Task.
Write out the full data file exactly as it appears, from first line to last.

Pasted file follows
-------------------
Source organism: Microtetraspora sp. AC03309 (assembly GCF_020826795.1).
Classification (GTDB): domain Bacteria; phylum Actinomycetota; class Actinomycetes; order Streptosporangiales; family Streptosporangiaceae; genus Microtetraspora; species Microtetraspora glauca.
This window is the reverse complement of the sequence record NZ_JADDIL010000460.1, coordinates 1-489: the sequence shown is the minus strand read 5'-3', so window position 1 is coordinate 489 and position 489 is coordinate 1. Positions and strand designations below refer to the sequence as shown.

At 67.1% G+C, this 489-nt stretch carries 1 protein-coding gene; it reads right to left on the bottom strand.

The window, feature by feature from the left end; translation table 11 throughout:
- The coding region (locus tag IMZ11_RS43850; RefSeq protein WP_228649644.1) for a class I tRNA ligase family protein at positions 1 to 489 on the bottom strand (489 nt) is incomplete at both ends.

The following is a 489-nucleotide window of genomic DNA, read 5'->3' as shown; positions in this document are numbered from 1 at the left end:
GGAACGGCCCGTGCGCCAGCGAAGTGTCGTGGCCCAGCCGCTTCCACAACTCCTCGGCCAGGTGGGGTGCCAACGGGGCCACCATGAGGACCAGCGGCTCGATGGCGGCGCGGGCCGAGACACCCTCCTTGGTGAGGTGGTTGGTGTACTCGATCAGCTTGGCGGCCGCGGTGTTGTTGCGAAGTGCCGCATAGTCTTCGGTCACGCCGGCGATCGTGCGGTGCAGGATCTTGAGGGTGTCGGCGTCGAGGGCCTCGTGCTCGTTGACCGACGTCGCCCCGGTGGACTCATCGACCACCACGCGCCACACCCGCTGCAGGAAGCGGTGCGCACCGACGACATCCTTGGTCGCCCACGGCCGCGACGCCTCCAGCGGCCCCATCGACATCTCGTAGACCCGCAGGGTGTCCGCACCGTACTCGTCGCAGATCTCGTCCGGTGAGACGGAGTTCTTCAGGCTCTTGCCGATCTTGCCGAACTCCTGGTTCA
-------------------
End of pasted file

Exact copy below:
Source organism: Microtetraspora sp. AC03309 (assembly GCF_020826795.1).
Classification (GTDB): domain Bacteria; phylum Actinomycetota; class Actinomycetes; order Streptosporangiales; family Streptosporangiaceae; genus Microtetraspora; species Microtetraspora glauca.
This window is the reverse complement of the sequence record NZ_JADDIL010000460.1, coordinates 1-489: the sequence shown is the minus strand read 5'-3', so window position 1 is coordinate 489 and position 489 is coordinate 1. Positions and strand designations below refer to the sequence as shown.

At 67.1% G+C, this 489-nt stretch carries 1 protein-coding gene; it reads right to left on the bottom strand.

The window, feature by feature from the left end; translation table 11 throughout:
- The coding region (locus tag IMZ11_RS43850; RefSeq protein WP_228649644.1) for a class I tRNA ligase family protein at positions 1 to 489 on the bottom strand (489 nt) is incomplete at both ends.

The following is a 489-nucleotide window of genomic DNA, read 5'->3' as shown; positions in this document are numbered from 1 at the left end:
GGAACGGCCCGTGCGCCAGCGAAGTGTCGTGGCCCAGCCGCTTCCACAACTCCTCGGCCAGGTGGGGTGCCAACGGGGCCACCATGAGGACCAGCGGCTCGATGGCGGCGCGGGCCGAGACACCCTCCTTGGTGAGGTGGTTGGTGTACTCGATCAGCTTGGCGGCCGCGGTGTTGTTGCGAAGTGCCGCATAGTCTTCGGTCACGCCGGCGATCGTGCGGTGCAGGATCTTGAGGGTGTCGGCGTCGAGGGCCTCGTGCTCGTTGACCGACGTCGCCCCGGTGGACTCATCGACCACCACGCGCCACACCCGCTGCAGGAAGCGGTGCGCACCGACGACATCCTTGGTCGCCCACGGCCGCGACGCCTCCAGCGGCCCCATCGACATCTCGTAGACCCGCAGGGTGTCCGCACCGTACTCGTCGCAGATCTCGTCCGGTGAGACGGAGTTCTTCAGGCTCTTGCCGATCTTGCCGAACTCCTGGTTCA